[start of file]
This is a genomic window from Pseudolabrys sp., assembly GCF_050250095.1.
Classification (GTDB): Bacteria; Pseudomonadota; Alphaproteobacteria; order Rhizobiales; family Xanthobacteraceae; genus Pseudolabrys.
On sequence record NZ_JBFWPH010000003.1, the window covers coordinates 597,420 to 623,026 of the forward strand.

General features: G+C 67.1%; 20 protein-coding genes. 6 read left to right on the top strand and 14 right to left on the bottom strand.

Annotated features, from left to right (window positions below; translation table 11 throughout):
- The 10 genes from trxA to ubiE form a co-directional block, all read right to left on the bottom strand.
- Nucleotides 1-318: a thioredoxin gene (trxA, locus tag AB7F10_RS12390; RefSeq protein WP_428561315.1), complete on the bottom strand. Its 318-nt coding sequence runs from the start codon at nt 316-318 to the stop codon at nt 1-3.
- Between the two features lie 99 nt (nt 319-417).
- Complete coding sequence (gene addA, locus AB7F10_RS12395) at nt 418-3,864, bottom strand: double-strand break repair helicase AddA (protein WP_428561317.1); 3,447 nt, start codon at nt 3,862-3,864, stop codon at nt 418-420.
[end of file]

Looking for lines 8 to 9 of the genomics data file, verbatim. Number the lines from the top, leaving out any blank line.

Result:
- Between the two features lie 99 nt (nt 319-417).
- Complete coding sequence (gene addA, locus AB7F10_RS12395) at nt 418-3,864, bottom strand: double-strand break repair helicase AddA (protein WP_428561317.1); 3,447 nt, start codon at nt 3,862-3,864, stop codon at nt 418-420.